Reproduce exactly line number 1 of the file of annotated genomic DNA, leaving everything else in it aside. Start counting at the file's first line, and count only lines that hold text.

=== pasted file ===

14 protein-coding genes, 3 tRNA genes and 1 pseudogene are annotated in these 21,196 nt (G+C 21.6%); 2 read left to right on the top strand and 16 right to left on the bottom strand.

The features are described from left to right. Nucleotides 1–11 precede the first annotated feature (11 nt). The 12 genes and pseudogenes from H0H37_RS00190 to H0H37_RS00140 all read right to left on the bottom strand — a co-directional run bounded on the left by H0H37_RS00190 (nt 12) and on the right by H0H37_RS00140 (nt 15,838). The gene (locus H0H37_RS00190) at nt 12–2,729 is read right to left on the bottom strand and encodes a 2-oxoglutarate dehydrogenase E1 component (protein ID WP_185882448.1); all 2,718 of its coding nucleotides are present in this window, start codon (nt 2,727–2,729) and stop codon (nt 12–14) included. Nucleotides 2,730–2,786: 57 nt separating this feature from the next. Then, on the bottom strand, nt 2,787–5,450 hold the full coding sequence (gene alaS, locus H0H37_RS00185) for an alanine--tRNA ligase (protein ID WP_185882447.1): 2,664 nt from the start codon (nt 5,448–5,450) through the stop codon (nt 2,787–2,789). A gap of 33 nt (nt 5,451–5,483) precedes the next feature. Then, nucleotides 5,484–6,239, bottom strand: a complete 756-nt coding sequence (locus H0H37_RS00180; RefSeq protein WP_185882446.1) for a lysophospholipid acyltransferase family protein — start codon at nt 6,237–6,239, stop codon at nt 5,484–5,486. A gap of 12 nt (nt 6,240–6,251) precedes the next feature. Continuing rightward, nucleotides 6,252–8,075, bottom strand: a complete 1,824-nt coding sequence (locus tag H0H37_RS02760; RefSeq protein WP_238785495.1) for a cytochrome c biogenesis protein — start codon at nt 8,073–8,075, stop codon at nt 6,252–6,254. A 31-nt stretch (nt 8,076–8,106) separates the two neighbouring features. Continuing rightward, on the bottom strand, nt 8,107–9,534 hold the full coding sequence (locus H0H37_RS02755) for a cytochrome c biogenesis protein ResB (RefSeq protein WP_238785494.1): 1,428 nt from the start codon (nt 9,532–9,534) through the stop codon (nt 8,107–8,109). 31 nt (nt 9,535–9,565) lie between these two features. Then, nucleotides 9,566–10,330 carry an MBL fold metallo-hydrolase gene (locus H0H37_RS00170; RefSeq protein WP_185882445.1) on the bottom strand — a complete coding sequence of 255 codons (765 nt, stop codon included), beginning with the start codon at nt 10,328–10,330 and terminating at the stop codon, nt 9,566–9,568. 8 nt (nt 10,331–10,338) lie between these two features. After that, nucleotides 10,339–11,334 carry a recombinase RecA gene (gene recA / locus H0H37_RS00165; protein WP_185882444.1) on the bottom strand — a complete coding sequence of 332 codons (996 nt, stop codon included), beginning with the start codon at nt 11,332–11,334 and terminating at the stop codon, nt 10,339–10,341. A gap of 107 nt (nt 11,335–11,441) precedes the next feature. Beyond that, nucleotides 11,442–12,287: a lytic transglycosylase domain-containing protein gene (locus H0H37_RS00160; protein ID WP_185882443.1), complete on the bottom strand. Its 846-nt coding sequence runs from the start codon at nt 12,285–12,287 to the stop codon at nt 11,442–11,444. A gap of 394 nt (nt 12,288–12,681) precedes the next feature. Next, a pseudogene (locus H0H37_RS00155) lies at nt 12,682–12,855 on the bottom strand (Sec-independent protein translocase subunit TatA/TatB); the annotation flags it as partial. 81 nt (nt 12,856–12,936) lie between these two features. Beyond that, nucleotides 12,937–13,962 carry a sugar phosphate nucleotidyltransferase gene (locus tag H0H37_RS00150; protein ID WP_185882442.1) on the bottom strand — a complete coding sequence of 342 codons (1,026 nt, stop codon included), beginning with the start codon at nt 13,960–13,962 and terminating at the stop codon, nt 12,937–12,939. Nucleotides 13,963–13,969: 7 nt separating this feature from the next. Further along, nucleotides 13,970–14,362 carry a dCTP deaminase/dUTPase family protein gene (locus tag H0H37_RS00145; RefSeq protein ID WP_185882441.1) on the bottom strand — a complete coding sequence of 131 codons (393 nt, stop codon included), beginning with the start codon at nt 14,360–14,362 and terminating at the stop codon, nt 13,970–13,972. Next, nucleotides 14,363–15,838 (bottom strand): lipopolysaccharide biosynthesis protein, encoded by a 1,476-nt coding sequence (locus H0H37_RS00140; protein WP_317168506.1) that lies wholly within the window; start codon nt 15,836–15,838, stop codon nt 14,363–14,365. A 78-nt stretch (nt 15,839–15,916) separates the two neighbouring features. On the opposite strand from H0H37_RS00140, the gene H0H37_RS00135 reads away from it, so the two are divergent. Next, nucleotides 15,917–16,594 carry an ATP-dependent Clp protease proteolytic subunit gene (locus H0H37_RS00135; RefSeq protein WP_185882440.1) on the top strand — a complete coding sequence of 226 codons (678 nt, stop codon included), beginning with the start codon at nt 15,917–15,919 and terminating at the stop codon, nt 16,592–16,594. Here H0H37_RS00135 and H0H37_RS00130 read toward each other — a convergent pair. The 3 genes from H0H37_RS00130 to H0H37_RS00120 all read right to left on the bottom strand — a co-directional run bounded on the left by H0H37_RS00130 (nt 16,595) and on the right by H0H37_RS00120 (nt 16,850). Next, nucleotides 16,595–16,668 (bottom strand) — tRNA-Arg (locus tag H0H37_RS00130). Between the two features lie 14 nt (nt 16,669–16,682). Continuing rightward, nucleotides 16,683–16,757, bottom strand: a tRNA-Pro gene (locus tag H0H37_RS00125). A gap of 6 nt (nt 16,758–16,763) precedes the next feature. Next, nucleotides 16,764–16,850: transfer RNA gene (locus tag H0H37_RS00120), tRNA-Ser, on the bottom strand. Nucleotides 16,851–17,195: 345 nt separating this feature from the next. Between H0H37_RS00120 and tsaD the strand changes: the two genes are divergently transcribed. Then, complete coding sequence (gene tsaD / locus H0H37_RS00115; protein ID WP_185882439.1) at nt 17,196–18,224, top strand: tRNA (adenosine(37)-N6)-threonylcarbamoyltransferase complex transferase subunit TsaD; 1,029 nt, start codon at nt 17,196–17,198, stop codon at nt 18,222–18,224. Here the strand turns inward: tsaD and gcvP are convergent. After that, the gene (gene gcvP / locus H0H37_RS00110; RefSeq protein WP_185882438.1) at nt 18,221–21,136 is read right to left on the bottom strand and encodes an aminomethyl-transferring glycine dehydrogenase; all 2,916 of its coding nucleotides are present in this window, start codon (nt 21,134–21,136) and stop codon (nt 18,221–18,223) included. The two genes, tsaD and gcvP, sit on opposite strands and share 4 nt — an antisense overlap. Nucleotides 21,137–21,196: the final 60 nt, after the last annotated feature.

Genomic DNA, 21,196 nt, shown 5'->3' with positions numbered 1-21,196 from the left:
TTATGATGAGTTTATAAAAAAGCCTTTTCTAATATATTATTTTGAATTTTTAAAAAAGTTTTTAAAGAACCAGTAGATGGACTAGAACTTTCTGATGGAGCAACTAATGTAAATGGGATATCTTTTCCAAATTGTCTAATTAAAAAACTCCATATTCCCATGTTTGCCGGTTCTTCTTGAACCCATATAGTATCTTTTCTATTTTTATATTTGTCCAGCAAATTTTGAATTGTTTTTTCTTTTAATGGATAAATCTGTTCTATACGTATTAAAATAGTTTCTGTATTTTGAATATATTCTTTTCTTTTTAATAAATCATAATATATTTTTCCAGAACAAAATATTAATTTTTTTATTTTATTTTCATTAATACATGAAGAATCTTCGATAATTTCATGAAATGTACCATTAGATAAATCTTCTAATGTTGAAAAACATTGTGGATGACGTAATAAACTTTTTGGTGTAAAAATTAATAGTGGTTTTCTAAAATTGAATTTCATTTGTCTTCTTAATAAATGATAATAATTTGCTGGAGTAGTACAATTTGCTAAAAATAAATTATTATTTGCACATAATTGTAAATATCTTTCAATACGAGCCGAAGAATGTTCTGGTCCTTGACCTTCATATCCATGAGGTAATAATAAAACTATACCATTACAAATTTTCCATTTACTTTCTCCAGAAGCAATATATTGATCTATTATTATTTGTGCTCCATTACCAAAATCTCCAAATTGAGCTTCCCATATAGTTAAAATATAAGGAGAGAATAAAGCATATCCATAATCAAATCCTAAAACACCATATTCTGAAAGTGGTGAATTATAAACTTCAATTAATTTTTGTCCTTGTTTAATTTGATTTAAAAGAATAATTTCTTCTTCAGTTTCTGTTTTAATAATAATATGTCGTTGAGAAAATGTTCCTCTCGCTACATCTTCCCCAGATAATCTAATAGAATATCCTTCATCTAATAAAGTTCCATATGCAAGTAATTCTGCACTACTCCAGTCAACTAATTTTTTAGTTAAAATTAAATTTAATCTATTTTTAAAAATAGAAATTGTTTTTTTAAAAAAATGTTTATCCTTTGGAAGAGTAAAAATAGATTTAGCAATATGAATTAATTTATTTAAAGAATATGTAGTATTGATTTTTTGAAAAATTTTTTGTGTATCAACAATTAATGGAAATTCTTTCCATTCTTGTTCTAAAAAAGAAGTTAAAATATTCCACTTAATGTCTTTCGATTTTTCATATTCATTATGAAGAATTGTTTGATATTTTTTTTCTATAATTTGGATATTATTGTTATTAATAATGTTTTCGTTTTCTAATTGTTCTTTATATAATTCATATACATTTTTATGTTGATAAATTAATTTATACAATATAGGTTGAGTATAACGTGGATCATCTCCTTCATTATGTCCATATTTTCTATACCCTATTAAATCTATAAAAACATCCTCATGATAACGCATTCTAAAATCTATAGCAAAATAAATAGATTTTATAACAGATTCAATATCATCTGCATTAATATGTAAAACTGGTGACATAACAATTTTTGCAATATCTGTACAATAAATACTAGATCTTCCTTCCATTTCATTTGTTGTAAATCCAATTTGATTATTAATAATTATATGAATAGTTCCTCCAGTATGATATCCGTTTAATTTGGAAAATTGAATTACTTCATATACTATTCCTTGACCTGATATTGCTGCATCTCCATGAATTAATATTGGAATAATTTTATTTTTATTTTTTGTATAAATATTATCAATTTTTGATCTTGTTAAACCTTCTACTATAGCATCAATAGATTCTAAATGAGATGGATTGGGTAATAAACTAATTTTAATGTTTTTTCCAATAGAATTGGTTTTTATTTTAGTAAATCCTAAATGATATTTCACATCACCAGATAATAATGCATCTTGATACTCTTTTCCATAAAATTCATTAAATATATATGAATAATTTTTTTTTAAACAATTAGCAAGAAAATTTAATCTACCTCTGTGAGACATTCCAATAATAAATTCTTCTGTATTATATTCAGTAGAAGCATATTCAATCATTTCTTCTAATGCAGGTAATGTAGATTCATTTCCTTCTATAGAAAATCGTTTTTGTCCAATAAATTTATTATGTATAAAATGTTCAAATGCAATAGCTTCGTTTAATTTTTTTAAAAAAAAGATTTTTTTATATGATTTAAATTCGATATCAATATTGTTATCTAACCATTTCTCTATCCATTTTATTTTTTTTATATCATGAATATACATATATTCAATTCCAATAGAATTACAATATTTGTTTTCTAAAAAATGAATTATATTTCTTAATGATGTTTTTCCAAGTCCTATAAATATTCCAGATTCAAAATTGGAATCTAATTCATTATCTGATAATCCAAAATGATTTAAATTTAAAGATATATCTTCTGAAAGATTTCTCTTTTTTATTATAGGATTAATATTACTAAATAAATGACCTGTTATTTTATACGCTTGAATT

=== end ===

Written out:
14 protein-coding genes, 3 tRNA genes and 1 pseudogene are annotated in these 21,196 nt (G+C 21.6%); 2 read left to right on the top strand and 16 right to left on the bottom strand.